Friday, October 05, 2012


I confess, when I originally wrote my Figure Skating Mysteries, Murder on Ice, On Thin Ice, Axel of Evil, Death Drop, and Skate Crime for Berkley Prime Crime, I incorporated a lot of gossip I'd heard backstage working for ABC Sports into my stories.  How could I not?  The stories were so juicy!

Because my books were fiction, I didn't have to investigate whether or not they were true.  If they sounded good and helped my plot along, in they went.  (I also incorporated a lot of stories I knew to be true, but wasn't about to name names for publicly, for fear of lawsuits or, worse, unemployment.  There is a disclaimer at the front of each book that say the characters bear no relation to anyone living or dead, and I'm sticking by them.)

In Axel of Evil, the third book in the series, the following exchange occurs when our heroine, TV researcher, Bex Levy, catches Brittany Monroe, an American girl skating for the Russian team (due to one grandparent having been Russian), trying to make off with her primary competition's skates....

Bex stated the obvious. "Those aren't your skates."

Brittany looked down at the golden skates she was cradling in first position. The blades of each skate were digging into her elbows. Eight metal hooks at the ankles had already snagged a few loose cherry threads. She wrinkled her brow, either suffering from temporary amnesia or painfully trying to summon up a good reason to contradict Bex. 

"Yes, they are."  Then Brittany conceded, "No, they're not."

Bex stated the obvious. "They're Galina's."

This time, Brittany didn't even stop to think. "Yes. They are."

"Are you taking them for a walk?" Bex inquired politely. "Is that a Russian team tradition? Sort of like a wacky initiation?  What's going on?"


"Why do you have Galina's skates?"

"I... uhm... I..."

Bex sighed. Why was it, in books, sleuths always had brilliant—sociopathic, but brilliant—nemesis to match wits with. While Bex was up against folks too stupid to even try making up an on-the-ball excuse. Just standing here, Bex could think of several credible lies for Brittany to wriggle with. How about: "She left them behind in the locker room and I'm returning them to her."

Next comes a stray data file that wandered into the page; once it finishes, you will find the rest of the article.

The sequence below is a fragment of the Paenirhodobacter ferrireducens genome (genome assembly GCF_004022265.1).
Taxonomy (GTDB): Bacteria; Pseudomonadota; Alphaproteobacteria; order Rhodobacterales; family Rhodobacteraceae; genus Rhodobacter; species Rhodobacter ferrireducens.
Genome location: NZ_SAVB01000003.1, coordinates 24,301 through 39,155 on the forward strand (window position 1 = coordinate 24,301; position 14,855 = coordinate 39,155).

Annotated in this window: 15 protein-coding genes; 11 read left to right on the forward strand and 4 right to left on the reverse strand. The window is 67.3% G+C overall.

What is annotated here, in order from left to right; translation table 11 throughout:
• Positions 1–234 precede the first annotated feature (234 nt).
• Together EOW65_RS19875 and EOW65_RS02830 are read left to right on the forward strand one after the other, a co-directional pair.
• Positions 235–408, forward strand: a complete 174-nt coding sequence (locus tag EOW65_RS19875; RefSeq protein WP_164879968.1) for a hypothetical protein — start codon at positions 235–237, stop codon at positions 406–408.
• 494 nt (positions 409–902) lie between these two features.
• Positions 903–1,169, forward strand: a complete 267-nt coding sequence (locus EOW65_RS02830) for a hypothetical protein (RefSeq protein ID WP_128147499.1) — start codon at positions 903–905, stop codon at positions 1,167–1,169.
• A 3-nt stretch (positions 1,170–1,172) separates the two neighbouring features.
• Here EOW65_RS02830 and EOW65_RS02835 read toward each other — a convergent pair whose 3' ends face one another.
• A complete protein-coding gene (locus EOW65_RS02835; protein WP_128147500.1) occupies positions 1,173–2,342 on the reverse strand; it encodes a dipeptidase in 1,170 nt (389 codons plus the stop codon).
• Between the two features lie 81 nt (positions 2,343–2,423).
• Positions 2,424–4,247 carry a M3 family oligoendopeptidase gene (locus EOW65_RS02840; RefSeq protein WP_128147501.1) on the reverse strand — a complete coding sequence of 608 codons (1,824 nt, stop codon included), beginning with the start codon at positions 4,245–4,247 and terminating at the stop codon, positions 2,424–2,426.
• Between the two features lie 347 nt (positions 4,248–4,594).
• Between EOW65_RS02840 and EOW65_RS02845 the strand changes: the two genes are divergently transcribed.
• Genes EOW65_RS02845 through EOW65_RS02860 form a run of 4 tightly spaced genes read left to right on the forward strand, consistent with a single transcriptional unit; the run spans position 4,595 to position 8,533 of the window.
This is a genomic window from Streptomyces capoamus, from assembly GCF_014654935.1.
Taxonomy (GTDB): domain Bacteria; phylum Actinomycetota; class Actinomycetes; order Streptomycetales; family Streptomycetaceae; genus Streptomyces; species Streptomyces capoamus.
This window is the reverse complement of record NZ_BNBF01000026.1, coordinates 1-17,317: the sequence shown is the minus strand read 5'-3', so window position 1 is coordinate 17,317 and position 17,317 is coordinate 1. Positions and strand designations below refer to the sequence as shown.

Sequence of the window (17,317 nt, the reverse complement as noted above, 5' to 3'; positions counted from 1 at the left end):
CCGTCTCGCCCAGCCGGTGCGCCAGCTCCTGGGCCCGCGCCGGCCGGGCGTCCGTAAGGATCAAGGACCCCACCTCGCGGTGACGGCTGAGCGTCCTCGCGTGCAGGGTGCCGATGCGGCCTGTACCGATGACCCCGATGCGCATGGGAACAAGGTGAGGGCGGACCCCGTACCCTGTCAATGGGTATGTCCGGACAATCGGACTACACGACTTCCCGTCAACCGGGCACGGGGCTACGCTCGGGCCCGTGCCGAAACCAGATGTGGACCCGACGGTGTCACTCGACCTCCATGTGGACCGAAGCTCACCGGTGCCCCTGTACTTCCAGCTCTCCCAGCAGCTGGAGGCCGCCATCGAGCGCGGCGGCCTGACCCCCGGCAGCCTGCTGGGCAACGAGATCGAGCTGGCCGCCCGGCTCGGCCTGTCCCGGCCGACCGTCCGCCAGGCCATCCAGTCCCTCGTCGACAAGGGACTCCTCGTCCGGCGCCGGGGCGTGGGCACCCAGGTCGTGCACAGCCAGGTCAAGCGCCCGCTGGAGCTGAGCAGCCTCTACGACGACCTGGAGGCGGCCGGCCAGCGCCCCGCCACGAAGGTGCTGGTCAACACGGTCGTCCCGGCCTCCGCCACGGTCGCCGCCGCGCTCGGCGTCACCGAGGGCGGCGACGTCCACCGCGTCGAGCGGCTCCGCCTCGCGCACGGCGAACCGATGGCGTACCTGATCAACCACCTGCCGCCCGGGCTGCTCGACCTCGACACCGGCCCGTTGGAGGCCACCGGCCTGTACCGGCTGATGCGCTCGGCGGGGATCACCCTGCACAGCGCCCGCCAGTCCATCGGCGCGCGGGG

Or, "She asked me to take them to the skate sharpener's."

Or, "The Russian Skating Federation is so poor now, the skaters have been told we're going to be sharing boots."

Bex considered sharing any of the above with Brittany. Surely, even a scripted answer would be better than the current, all-vowel stuttering. Especially when the real answer was obvious to anyone with eyes. And a suspicious worldview.

Luckily, Bex fit both bills.

She allowed Brittany's silence to flop about like a newborn's limbs for a few more seconds. Then she got bored. And she accused, "You were going to dump Galina's skates in the refrigeration room.

Brittany stopped trying to talk. And just shrugged. She looked down at the floor. But, for a moment, Bex thought she caught the teen peeking defiantly up at Bex, as though simultaneously embarrassed and proud of her actions.

"Not very sportsmanlike behavior, Britt."

"Who the hell cares?" Even the kittens on her sweater quivered with indignation. "What about the way she treats me? What about the way they all treat me?"

Bex really did see her point. And, being only a few years older than Brittany, she had no interest in going all "listen to your elders" on her with a lecture about why it was wrong to cheat and steal. To be honest, Bex was less interested in the right and wrong on display here, and more about getting the whole story in case she decided to pitch it as a 24/7 feature for Gil.

"How long has this been going on?" she asked Brittany. "The Russian team dissing you like they did after practice today?"

At the time I wrote this back in 2005, there were certainly rumors of similar sabotage. But now, Phillip Hersh of the Chicago Tribune reports:

Saying he acted on orders from national team head coach Jae Su Chun, U.S. short-track speedskater Simon Cho admitted to having tampered with the skates of a Canadian athlete at the 2011 World Team Championships in Warsaw, Poland.

The sabotage, which involved skater Olivier Jean, kept his Canadian team, the bronze medalists, from contending for the gold or silver medal.  

Read the entire expose at:,0,6242424.story

And ponder whether truth really is stranger (and meaner) than fiction.

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